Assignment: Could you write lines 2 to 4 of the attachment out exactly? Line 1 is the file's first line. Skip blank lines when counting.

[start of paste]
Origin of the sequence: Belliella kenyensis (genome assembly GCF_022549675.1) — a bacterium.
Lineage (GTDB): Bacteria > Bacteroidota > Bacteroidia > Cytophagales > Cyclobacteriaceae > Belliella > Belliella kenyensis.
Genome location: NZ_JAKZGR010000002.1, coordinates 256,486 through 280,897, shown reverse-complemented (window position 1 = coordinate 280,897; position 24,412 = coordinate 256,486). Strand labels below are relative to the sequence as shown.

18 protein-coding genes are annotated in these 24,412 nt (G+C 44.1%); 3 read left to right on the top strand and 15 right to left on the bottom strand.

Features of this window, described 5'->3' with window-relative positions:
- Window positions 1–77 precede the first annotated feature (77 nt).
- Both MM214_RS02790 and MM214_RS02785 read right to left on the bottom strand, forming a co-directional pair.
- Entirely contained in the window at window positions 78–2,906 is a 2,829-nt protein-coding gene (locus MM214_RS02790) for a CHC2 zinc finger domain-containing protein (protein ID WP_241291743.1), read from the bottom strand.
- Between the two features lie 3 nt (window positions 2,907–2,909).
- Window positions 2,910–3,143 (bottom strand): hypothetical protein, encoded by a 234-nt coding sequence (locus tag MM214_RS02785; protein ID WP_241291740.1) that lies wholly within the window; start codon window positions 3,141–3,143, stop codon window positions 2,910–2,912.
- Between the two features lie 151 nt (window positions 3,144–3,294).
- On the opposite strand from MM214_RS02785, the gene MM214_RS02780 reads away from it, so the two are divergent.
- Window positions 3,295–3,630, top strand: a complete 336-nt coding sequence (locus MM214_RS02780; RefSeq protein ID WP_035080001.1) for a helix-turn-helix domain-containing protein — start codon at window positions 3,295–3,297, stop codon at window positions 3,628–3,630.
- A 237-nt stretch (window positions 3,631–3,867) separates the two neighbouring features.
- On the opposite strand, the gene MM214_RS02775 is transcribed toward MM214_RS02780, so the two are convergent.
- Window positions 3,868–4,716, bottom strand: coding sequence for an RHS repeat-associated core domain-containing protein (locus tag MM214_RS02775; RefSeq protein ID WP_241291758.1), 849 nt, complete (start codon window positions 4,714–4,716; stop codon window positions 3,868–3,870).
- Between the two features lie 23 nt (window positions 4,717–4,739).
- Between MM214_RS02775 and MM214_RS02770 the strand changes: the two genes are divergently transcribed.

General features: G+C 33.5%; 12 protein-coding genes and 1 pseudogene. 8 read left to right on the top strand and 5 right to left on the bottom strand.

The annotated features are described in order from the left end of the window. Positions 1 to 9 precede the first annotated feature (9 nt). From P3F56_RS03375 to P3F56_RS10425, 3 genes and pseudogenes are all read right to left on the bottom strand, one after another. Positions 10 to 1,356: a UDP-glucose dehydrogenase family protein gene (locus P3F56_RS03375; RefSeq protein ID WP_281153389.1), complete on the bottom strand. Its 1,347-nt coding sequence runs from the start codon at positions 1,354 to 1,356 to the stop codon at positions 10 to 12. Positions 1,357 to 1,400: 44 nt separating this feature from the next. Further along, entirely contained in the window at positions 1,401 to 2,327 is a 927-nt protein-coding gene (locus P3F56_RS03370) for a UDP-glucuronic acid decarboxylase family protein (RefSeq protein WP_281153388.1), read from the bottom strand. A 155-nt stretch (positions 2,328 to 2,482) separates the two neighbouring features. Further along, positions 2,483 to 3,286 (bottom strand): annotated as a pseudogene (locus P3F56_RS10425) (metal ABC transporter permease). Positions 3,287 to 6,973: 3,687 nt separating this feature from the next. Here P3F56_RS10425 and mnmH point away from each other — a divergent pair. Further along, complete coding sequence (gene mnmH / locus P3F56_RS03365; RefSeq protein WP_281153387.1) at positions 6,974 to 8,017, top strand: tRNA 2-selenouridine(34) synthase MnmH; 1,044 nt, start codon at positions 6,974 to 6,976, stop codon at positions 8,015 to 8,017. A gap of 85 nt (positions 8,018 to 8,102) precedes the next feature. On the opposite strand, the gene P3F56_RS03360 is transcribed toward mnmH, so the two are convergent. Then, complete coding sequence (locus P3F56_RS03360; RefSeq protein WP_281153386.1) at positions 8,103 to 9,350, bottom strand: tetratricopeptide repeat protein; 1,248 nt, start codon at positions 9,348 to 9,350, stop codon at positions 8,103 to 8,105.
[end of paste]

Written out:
Lineage (GTDB): Bacteria > Bacteroidota > Bacteroidia > Cytophagales > Cyclobacteriaceae > Belliella > Belliella kenyensis.
Genome location: NZ_JAKZGR010000002.1, coordinates 256,486 through 280,897, shown reverse-complemented (window position 1 = coordinate 280,897; position 24,412 = coordinate 256,486). Strand labels below are relative to the sequence as shown.

18 protein-coding genes are annotated in these 24,412 nt (G+C 44.1%); 3 read left to right on the top strand and 15 right to left on the bottom strand.